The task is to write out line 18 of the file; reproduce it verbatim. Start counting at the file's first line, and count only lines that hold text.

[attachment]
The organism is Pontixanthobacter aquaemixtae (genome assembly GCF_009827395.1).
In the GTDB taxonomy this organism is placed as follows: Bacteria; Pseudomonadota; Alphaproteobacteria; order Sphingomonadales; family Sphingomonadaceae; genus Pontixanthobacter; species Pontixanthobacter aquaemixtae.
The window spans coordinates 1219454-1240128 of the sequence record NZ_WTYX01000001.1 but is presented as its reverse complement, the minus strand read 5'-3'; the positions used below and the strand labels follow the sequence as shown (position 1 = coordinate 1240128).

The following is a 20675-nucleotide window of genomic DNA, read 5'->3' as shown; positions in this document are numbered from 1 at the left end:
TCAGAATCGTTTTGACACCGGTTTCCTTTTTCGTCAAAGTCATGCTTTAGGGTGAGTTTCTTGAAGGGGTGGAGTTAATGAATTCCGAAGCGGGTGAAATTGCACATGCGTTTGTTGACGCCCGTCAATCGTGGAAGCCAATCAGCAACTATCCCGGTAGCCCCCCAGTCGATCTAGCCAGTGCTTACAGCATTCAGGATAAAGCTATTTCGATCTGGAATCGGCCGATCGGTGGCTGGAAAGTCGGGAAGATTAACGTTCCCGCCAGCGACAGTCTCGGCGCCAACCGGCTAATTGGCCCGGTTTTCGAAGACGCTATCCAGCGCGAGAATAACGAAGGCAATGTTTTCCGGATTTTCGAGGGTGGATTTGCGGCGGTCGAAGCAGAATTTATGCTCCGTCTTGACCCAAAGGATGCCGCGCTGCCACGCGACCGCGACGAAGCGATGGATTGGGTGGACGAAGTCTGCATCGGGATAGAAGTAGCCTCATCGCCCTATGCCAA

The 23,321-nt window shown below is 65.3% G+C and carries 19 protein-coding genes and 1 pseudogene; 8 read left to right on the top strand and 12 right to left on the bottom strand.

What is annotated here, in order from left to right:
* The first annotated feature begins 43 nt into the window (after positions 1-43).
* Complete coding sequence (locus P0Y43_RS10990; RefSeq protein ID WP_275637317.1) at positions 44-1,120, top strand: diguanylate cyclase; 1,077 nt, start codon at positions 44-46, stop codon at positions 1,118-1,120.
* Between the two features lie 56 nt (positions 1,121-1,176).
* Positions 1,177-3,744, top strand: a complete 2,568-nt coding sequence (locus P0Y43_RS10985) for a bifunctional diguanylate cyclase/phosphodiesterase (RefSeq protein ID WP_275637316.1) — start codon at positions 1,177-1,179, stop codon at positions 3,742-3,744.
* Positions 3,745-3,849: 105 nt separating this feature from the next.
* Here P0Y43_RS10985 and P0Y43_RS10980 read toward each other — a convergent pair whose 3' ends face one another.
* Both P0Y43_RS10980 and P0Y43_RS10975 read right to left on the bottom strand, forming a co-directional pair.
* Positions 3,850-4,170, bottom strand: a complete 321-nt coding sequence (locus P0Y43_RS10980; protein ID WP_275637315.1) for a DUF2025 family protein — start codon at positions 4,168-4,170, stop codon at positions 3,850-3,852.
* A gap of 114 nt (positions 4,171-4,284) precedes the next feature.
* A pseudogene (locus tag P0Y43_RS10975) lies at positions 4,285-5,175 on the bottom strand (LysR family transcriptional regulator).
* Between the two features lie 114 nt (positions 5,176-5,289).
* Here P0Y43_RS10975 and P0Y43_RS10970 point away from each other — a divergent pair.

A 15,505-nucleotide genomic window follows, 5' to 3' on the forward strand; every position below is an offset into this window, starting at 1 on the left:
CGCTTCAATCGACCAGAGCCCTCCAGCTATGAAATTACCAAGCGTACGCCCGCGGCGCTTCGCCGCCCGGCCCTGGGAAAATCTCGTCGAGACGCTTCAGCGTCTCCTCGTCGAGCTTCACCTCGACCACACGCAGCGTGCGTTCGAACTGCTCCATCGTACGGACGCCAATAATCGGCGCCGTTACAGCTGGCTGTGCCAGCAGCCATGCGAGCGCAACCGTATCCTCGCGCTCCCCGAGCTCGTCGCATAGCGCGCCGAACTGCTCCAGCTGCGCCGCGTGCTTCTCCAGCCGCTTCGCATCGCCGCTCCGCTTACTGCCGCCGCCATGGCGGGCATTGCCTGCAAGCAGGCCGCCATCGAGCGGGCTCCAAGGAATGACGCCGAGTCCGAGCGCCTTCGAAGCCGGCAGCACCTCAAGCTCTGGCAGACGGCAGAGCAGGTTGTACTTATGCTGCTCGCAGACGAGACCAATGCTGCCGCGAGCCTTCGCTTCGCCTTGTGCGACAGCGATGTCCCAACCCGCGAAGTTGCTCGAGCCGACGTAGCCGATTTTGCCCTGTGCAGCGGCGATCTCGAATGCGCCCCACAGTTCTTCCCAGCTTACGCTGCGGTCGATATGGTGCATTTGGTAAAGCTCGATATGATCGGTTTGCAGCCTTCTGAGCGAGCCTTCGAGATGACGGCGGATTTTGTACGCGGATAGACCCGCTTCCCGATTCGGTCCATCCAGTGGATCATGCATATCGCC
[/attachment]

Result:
* Between the two features lie 114 nt (positions 5,176-5,289).